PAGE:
Specifying the Macintosh user’s home directory location

If you configure NFS, SMB, or AFP network file sharing for your Mac OS X computers, you can automatically mount and log on to file shares using Active Directory credentials.

To enable Mac OS X users to log on to file shares when the network is configured with NFS, SMB, or AFP network sharing:

  1. Open Active Directory Users and Computers or the Access Manager console.
  2. Select the user account for which you want to enable automounting, right-click, then click Properties.
  3. Click the Centrify Profile tab and set the Home directory path to use one of the following formats:
    • /Users/user_login_name to set the user’s home directory to the default home directory location for all user home directories on Mac OS X computers.
    • /SMB/server_name/share[/path] to automount a file share on the SMB server_name you specify. Be certain to use the fully-qualified domain name for server_name, or the IP address. The short name does not work. For example:
      /SMB/myHost.acme.com/Users/isuzuki

    • /SMB/unix_username/server_name/share[/path] to automount a file share when you are using Fast User Switching on the SMB server_name you specify. Be certain to use the fully-qualified domain name for server_name, or the IP address. The short name does not work. For example:
      /SMB/isuzuki/myHost.acme.com/Users/isuzuki

    • /AFP/server_name/share[/path] to automount a file share on the Apple server_name you specify.

    • /AFP/unix_username/server_name/share[/path] to automount a file share when you are using Fast User Switching on the Apple server_name you specify.

    In specifying the remote SMB or AFP file share, you must use the uppercase letters SMB or AFP at the beginning of the path. If you use lowercase letters (smb or afp), automounting fails.

    Note:   If you plan to use Fast User Switching to switch between Active Directory users on the same computer, you should use the /SMB/unix_username/server_name/share[/path] or /AFP/unix_username/server_name/share[/path] format to specify the user’s home directory to prevent conflicts between users logging on using the same share. If you want to automount a share on an Apple file server using the Apple File Protocol (AFP), however, you must use Centrify 3.0.1 or later.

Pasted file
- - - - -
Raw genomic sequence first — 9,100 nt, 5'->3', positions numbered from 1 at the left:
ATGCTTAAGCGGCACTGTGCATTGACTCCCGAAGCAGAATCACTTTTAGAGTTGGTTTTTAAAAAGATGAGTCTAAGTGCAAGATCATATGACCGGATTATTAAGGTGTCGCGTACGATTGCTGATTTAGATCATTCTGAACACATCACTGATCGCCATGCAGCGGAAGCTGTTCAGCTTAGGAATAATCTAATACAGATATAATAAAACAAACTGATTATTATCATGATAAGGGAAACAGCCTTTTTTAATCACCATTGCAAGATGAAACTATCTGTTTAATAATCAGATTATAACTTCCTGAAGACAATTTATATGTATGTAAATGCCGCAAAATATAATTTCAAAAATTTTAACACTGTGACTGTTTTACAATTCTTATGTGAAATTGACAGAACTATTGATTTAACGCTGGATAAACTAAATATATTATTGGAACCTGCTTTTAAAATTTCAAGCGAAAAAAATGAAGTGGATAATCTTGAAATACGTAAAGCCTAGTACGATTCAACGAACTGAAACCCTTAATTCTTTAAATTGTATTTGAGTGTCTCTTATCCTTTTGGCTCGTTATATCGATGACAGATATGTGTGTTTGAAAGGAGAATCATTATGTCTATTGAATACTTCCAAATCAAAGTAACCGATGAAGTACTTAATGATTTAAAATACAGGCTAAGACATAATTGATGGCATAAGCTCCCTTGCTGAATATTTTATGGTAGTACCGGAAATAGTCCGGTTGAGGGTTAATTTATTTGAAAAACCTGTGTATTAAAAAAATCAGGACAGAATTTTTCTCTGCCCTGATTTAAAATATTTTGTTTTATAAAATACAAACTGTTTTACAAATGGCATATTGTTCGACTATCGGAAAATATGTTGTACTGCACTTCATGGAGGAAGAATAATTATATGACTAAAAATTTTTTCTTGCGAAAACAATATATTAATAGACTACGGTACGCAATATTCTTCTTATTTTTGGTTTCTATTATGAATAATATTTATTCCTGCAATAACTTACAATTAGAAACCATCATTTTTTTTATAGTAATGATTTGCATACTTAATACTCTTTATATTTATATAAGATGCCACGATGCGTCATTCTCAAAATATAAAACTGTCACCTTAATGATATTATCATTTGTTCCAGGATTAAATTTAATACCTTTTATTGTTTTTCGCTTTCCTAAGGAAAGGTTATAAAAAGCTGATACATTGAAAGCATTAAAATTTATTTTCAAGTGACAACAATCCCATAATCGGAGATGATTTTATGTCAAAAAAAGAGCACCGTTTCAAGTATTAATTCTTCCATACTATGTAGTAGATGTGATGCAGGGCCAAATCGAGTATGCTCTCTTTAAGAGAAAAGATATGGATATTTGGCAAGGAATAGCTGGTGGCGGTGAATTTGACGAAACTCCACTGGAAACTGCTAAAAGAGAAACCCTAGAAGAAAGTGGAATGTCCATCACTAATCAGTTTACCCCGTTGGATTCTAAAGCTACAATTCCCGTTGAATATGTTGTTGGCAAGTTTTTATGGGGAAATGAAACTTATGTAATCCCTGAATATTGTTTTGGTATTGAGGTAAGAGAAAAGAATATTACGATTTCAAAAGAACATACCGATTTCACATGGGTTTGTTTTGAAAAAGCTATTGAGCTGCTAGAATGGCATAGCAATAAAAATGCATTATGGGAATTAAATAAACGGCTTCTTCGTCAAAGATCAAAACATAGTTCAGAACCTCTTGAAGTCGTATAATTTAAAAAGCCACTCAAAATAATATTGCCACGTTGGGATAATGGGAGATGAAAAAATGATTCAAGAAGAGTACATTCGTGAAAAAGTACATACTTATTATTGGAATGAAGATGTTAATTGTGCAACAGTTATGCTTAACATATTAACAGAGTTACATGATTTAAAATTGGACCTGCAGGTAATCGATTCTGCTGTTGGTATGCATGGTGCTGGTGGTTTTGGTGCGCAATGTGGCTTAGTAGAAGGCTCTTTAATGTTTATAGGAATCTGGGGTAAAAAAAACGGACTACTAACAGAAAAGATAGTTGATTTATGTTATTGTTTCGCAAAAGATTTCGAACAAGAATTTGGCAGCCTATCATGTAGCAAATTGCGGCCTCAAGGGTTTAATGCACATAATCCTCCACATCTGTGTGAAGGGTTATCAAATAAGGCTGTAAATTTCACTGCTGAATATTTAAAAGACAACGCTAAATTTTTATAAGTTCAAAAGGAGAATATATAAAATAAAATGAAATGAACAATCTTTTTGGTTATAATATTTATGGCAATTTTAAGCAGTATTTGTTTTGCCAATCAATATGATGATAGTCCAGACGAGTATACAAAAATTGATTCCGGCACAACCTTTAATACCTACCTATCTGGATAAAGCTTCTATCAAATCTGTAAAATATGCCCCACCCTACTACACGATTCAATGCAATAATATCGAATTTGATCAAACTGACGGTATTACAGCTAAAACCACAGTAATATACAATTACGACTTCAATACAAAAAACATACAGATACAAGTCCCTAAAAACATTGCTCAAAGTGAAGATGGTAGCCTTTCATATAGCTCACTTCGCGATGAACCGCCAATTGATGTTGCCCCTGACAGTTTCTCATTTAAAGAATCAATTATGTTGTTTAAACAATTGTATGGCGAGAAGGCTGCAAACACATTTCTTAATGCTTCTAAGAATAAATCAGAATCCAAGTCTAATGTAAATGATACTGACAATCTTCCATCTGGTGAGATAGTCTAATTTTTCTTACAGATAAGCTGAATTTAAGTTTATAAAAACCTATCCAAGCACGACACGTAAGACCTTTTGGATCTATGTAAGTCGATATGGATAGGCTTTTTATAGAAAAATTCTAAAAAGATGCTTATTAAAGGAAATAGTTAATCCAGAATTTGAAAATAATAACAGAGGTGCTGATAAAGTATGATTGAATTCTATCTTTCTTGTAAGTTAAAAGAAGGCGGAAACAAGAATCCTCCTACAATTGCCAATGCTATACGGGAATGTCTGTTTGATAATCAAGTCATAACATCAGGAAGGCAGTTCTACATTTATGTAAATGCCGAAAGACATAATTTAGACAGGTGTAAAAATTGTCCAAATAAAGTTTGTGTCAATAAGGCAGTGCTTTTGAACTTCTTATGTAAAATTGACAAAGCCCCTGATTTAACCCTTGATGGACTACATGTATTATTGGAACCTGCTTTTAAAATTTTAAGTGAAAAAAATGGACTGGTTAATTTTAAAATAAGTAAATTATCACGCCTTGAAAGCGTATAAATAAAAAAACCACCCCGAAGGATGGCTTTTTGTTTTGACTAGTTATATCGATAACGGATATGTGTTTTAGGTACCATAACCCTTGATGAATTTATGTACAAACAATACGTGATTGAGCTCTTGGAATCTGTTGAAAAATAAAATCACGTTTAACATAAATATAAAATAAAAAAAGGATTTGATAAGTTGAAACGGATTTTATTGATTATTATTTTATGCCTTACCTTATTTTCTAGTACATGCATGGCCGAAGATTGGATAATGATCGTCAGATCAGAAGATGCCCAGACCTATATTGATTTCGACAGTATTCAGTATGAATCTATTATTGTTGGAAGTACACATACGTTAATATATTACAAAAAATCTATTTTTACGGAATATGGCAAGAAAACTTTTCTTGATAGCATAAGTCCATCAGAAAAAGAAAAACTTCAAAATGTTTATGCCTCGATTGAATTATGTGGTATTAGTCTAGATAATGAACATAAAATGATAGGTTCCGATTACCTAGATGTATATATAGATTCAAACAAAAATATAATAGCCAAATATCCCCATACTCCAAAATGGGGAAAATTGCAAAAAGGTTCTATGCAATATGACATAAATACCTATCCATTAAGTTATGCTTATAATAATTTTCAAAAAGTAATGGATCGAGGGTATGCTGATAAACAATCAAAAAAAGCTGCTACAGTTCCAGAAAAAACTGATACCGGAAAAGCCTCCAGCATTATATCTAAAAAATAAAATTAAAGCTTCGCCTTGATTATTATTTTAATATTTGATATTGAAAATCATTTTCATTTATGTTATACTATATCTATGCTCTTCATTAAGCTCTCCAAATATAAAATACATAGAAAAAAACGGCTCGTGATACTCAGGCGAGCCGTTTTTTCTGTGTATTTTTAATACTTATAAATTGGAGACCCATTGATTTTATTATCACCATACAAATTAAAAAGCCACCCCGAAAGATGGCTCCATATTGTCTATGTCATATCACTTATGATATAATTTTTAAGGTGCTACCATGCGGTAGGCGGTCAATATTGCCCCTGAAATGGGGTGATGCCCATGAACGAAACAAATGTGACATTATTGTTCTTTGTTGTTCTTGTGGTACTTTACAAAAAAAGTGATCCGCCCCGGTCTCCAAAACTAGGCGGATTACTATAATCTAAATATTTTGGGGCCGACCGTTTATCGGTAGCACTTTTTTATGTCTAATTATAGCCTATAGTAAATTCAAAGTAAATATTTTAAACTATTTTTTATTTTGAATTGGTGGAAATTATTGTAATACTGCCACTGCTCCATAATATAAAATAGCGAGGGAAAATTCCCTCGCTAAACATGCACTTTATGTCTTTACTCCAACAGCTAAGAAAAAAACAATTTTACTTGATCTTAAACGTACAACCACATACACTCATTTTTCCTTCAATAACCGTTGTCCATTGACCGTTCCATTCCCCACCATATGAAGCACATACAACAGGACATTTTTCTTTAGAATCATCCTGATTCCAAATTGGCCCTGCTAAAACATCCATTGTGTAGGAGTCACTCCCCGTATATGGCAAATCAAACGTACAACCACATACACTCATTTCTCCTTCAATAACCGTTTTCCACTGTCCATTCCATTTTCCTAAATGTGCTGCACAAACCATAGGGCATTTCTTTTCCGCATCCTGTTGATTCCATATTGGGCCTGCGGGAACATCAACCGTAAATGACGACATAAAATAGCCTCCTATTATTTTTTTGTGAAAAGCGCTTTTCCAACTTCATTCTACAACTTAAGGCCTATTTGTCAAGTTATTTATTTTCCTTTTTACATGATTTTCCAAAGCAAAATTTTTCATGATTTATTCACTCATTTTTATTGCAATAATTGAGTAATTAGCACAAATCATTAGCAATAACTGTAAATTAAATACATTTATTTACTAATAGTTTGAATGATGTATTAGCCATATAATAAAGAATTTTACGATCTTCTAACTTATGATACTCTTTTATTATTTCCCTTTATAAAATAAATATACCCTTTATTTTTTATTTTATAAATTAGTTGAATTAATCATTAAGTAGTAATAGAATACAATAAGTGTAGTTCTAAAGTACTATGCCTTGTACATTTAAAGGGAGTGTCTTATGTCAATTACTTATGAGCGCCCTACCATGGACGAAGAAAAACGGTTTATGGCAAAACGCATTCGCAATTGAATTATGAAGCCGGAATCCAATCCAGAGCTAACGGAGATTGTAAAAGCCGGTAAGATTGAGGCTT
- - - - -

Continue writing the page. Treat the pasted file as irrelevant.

4. In Step 3, if you specified a network directory, make certain that the Active Directory user logon name (pre-Windows 2000), also known as the samAccountName, matches the Mac login name (UNIX name). Otherwise, the login is not guaranteed to work on all Mac systems.

    The name must be 8 characters or less because the UNIX name is automatically truncated to 8 characters and won’t match if the Active Directory name is longer.

    The Active Directory name is defined in the Accounts tab. For example, if you open the Properties page for a user and select Account:

    Select the Centrify Profile tab to see the UNIX name:

  5. For the shared directory you specified in Step 3 (for example, Users), set ‘full’ permissions for authenticated users. See the next section, Setting shared directory permissions, for details on how to do this.

  6. Verify that the computer on which the shared directory resides is configured on the DNS server with forward and reverse lookup zones by running the following commands in a terminal window:

    nslookup computerName.domainName

    for example:

    nslookup QA1.acme.com
    
    
    
    Server: acme.com
    
    Address: 192.168.1.139
    
    
    
    Name: QA1.acme.com
    
    Address: 192.168.1.139
    
    

     

    nslookup ipAddress

    for example:

    nslookup 192.168.1.139
    
    
    
    Server: acme.com
    
    Address: 192.168.1.139
    
    
    
    Name: QA1.acme.com
    
    Address: 192.168.1.139
    
    

    If you get an error message such as

    Can’t find server name for address 192.168.1.139

    it means a reverse lookup zone is not configured for the specified server. To configure DNS forward and reverse lookup zones, see the Microsoft Support Article 816518.